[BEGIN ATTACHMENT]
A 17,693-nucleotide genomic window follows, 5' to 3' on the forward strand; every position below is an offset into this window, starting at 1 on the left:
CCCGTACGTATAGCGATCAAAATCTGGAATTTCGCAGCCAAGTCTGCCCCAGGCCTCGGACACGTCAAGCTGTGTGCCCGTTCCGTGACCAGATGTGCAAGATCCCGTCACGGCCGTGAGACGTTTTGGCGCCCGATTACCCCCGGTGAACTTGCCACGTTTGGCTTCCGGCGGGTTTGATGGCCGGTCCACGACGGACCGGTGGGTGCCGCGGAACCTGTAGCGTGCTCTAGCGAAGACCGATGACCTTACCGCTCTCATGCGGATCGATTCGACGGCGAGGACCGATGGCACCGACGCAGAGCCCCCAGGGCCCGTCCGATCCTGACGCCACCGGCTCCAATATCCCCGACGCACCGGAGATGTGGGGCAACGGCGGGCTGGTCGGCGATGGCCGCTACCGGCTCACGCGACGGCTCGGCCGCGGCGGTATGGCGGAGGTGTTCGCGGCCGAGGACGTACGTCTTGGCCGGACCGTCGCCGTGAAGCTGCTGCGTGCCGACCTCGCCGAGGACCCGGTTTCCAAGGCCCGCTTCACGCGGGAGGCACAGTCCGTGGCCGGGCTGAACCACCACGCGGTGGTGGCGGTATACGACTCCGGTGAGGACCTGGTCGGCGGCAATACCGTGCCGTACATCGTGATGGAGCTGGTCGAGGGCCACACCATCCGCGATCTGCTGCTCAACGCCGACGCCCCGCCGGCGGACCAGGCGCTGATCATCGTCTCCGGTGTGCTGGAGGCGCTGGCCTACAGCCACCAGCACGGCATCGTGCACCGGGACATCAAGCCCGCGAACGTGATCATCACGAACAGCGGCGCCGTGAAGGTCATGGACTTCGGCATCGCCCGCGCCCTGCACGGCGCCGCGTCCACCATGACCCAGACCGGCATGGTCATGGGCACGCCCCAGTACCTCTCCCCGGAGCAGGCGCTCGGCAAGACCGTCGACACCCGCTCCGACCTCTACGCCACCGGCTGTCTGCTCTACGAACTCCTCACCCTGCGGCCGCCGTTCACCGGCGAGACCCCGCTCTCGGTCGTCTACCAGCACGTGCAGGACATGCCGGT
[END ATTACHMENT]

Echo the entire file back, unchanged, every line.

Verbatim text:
A 17,693-nucleotide genomic window follows, 5' to 3' on the forward strand; every position below is an offset into this window, starting at 1 on the left:
CCCGTACGTATAGCGATCAAAATCTGGAATTTCGCAGCCAAGTCTGCCCCAGGCCTCGGACACGTCAAGCTGTGTGCCCGTTCCGTGACCAGATGTGCAAGATCCCGTCACGGCCGTGAGACGTTTTGGCGCCCGATTACCCCCGGTGAACTTGCCACGTTTGGCTTCCGGCGGGTTTGATGGCCGGTCCACGACGGACCGGTGGGTGCCGCGGAACCTGTAGCGTGCTCTAGCGAAGACCGATGACCTTACCGCTCTCATGCGGATCGATTCGACGGCGAGGACCGATGGCACCGACGCAGAGCCCCCAGGGCCCGTCCGATCCTGACGCCACCGGCTCCAATATCCCCGACGCACCGGAGATGTGGGGCAACGGCGGGCTGGTCGGCGATGGCCGCTACCGGCTCACGCGACGGCTCGGCCGCGGCGGTATGGCGGAGGTGTTCGCGGCCGAGGACGTACGTCTTGGCCGGACCGTCGCCGTGAAGCTGCTGCGTGCCGACCTCGCCGAGGACCCGGTTTCCAAGGCCCGCTTCACGCGGGAGGCACAGTCCGTGGCCGGGCTGAACCACCACGCGGTGGTGGCGGTATACGACTCCGGTGAGGACCTGGTCGGCGGCAATACCGTGCCGTACATCGTGATGGAGCTGGTCGAGGGCCACACCATCCGCGATCTGCTGCTCAACGCCGACGCCCCGCCGGCGGACCAGGCGCTGATCATCGTCTCCGGTGTGCTGGAGGCGCTGGCCTACAGCCACCAGCACGGCATCGTGCACCGGGACATCAAGCCCGCGAACGTGATCATCACGAACAGCGGCGCCGTGAAGGTCATGGACTTCGGCATCGCCCGCGCCCTGCACGGCGCCGCGTCCACCATGACCCAGACCGGCATGGTCATGGGCACGCCCCAGTACCTCTCCCCGGAGCAGGCGCTCGGCAAGACCGTCGACACCCGCTCCGACCTCTACGCCACCGGCTGTCTGCTCTACGAACTCCTCACCCTGCGGCCGCCGTTCACCGGCGAGACCCCGCTCTCGGTCGTCTACCAGCACGTGCAGGACATGCCGGT